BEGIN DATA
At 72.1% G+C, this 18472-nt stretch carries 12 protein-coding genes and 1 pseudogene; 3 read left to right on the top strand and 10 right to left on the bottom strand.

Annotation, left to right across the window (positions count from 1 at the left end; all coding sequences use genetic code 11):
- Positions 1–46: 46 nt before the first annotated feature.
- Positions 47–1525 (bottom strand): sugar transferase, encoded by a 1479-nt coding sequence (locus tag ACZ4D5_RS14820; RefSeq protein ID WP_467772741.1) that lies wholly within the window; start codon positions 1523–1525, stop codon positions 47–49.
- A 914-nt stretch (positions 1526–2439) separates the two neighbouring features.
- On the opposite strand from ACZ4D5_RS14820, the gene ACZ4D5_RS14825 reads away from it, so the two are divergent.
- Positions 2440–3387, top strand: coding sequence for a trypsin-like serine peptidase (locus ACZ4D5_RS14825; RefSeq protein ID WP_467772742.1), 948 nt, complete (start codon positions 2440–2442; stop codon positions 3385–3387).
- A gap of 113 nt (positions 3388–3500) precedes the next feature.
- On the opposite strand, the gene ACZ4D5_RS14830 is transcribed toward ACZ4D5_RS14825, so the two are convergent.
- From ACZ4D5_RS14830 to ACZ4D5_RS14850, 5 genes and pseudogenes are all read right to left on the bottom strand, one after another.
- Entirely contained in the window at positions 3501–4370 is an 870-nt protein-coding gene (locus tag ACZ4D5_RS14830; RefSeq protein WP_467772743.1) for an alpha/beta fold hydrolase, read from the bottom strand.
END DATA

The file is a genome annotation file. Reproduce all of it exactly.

At 72.1% G+C, this 18472-nt stretch carries 12 protein-coding genes and 1 pseudogene; 3 read left to right on the top strand and 10 right to left on the bottom strand.

Annotation, left to right across the window (positions count from 1 at the left end; all coding sequences use genetic code 11):
- Positions 1–46: 46 nt before the first annotated feature.
- Positions 47–1525 (bottom strand): sugar transferase, encoded by a 1479-nt coding sequence (locus tag ACZ4D5_RS14820; RefSeq protein ID WP_467772741.1) that lies wholly within the window; start codon positions 1523–1525, stop codon positions 47–49.
- A 914-nt stretch (positions 1526–2439) separates the two neighbouring features.
- On the opposite strand from ACZ4D5_RS14820, the gene ACZ4D5_RS14825 reads away from it, so the two are divergent.
- Positions 2440–3387, top strand: coding sequence for a trypsin-like serine peptidase (locus ACZ4D5_RS14825; RefSeq protein ID WP_467772742.1), 948 nt, complete (start codon positions 2440–2442; stop codon positions 3385–3387).
- A gap of 113 nt (positions 3388–3500) precedes the next feature.
- On the opposite strand, the gene ACZ4D5_RS14830 is transcribed toward ACZ4D5_RS14825, so the two are convergent.
- From ACZ4D5_RS14830 to ACZ4D5_RS14850, 5 genes and pseudogenes are all read right to left on the bottom strand, one after another.
- Entirely contained in the window at positions 3501–4370 is an 870-nt protein-coding gene (locus tag ACZ4D5_RS14830; RefSeq protein WP_467772743.1) for an alpha/beta fold hydrolase, read from the bottom strand.